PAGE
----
Joined: Nov. 2006
|Quote (jeannot @ Sep. 28 2007,15:55)|
|Quote (VMartin @ Sep. 27 2007,23:59)|
|Because there is no advatage having warning coloration for wasps and ladybirds all of their "mimics" are not protected. Consequently natural selection couldn't caused their resemblance.|
This study shows the contrary.
|Title: Why are wasps so intimidating: field experiments on hunting dragonflies (Odonata : Aeshna grandis)|
Author(s): Kauppinen J, Mappes J
Source: ANIMAL BEHAVIOUR 66: 505-511 Part 3, SEP 2003
Abstract: The mechanisms of aposematism (unprofitability of prey combined with a conspicuous signal) have mainly been studied with reference to vertebrate predators, especially birds. We investigated whether dragonflies, Aeshna grandis, avoid attacking wasps, Vespula norwegica, which are an unprofitable group of prey for most predators. As a control we used flies that were painted either black or with yellow and black stripes. The dragonflies showed greater aversion to wasps than to flies. Black-and-yellow-striped flies were avoided more than black ones, suggesting that aposematic coloration on a harmless fly provides a selective advantage against invertebrate predators. There was no significant difference in reactions to black-painted and black-and-yellow wasps, indicating that, in addition to coloration, some other feature in wasps might deter predators. In further experiments we offered dragonflies artificial prey items in which the candidate warning signals (coloration, odour and shape) were tested separately while other confounding factors were kept constant. The dragonflies avoided more black-and-yellow prey items than solid black or solid yellow ones. However, we found no influence of wasp odour on dragonfly hunting. Dragonflies were slightly, but not significantly, more reluctant to attack wasp-shaped prey items than fly-shaped ones. Our results suggest that the typical black-and-yellow stripes of wasps, possibly combined with their unique shape, make dragonflies avoid wasps. Since black-and-yellow stripes alone significantly decreased attack rate, we conclude that even profitable prey species (i.e. Batesian mimics) are able to exploit the dragonflies' avoidance of wasps. © 2003 Published by Elsevier Ltd on behalf of The Association for the Study of Animal Behaviour.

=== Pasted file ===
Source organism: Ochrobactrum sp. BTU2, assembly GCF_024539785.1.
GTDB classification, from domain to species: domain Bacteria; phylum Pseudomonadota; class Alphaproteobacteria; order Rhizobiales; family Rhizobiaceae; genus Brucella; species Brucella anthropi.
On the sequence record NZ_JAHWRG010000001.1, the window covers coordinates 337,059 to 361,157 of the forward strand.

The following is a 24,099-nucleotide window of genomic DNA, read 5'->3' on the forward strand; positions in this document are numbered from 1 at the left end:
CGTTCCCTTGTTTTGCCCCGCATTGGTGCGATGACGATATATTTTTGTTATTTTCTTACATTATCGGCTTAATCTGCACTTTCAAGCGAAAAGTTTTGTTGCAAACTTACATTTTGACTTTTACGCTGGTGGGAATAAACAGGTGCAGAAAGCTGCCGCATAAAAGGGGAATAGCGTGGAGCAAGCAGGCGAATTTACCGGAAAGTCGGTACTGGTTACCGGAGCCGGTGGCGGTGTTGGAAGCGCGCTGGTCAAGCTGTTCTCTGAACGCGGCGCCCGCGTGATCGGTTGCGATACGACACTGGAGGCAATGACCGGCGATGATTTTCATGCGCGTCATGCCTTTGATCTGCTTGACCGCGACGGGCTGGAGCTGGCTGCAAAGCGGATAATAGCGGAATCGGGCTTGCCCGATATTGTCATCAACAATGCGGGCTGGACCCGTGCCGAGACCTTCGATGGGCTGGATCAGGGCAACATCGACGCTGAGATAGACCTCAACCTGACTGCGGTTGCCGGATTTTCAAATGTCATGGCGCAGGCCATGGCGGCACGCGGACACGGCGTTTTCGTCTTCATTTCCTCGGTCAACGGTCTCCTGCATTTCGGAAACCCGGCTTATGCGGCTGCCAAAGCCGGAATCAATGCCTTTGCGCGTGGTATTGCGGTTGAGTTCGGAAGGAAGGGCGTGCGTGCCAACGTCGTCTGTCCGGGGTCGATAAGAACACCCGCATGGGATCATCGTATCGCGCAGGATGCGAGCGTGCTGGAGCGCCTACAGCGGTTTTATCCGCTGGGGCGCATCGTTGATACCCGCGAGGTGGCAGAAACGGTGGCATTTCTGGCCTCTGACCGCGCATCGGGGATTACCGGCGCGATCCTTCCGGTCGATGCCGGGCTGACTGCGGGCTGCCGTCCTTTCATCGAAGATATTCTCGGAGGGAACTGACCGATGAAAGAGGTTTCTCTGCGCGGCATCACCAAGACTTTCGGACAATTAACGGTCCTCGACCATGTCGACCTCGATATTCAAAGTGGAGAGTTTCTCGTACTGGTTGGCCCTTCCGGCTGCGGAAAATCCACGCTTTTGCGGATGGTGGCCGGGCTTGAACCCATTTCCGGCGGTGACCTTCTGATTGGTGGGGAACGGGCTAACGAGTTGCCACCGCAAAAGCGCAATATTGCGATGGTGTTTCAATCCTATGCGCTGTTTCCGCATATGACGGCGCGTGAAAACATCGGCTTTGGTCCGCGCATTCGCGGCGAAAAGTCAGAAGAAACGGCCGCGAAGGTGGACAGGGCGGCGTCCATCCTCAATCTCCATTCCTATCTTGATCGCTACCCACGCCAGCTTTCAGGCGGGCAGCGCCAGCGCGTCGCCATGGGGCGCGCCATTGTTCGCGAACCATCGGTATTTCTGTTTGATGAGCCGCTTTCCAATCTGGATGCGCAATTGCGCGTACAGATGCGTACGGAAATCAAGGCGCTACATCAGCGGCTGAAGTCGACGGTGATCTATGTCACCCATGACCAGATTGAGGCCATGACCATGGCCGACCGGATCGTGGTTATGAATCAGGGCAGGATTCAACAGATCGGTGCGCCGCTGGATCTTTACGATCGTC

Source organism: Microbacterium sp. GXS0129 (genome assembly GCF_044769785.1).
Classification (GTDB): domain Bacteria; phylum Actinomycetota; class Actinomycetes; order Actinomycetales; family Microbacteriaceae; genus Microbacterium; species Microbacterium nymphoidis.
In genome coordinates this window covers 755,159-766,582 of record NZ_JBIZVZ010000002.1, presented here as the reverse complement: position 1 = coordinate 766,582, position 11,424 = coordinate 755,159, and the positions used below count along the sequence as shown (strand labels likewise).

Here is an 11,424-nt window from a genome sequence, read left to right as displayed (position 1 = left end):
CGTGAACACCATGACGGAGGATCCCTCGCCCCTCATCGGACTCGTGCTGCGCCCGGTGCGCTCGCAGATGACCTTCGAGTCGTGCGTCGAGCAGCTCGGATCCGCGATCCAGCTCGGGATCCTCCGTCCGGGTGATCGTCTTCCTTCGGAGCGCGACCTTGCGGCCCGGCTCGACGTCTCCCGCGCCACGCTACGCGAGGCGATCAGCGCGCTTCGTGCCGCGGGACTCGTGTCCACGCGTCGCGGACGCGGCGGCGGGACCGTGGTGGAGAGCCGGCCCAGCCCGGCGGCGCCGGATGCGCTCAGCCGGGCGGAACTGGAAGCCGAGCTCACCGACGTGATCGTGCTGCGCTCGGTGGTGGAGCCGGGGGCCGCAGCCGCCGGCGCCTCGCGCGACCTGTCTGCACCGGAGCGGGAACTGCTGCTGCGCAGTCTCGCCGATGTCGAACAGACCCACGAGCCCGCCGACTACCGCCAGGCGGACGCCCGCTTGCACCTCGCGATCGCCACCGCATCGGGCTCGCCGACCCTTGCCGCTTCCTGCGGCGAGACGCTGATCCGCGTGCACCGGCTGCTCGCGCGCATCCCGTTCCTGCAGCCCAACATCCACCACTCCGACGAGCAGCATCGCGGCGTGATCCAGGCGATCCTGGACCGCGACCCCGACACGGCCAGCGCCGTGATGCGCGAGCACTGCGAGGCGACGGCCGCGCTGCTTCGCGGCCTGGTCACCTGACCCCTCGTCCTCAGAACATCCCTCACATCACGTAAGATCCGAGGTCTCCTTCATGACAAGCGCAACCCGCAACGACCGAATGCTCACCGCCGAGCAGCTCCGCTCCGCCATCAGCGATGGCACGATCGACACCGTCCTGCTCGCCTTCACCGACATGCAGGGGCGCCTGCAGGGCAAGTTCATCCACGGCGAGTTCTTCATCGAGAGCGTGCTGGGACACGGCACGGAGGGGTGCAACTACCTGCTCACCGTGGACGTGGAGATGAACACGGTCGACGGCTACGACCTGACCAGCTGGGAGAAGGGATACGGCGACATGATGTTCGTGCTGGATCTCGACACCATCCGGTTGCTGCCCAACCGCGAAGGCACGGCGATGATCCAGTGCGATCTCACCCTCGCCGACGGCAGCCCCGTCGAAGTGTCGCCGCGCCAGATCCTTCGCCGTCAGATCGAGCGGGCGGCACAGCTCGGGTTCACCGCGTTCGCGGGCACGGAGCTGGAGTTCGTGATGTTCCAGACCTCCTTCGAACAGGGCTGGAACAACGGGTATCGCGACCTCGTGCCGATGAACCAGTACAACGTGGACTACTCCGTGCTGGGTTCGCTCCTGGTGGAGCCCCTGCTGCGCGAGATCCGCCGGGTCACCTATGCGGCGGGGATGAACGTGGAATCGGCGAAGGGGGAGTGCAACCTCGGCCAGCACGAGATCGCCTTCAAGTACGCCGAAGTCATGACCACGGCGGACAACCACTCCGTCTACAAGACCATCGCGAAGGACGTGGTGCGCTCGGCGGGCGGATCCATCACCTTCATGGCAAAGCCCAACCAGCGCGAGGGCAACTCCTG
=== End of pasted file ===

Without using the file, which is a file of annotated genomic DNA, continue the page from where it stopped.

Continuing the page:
What's your take on that, Martin?
Hehe. Alan Fox himself seems to be enthusiastic about the results of the "experiment". Darwinists are making these childish experiments more than 150 years to prove their nonsense about their concept of "mimicry". Heikertinger was right when he made the same experiments himself and prove exactly the opposite from them.
Here you have another one, which proves exact the opposite!
However, dragonflies showed no differences between attacks on prey with wasp-like colours and patterns and those on the same-sized prey that were nonmimetic. Moreover, dragonflies avoided attacking both mock-painted and black-painted wasps entirely. Overall, we found no evidence to support the hypothesis that wasp-like warning signals protect small insect prey from attack by dragonflies, although size seems to be an important cue in dragonfly prey choice.
The most important thing is hidden in the last sentence.
The prey are almost always picked up by size. It is same in all Nature. "Warning coloration" plays no nole. It plays role only in darwinian text-books.
I could not answer, but should maintain my ground.-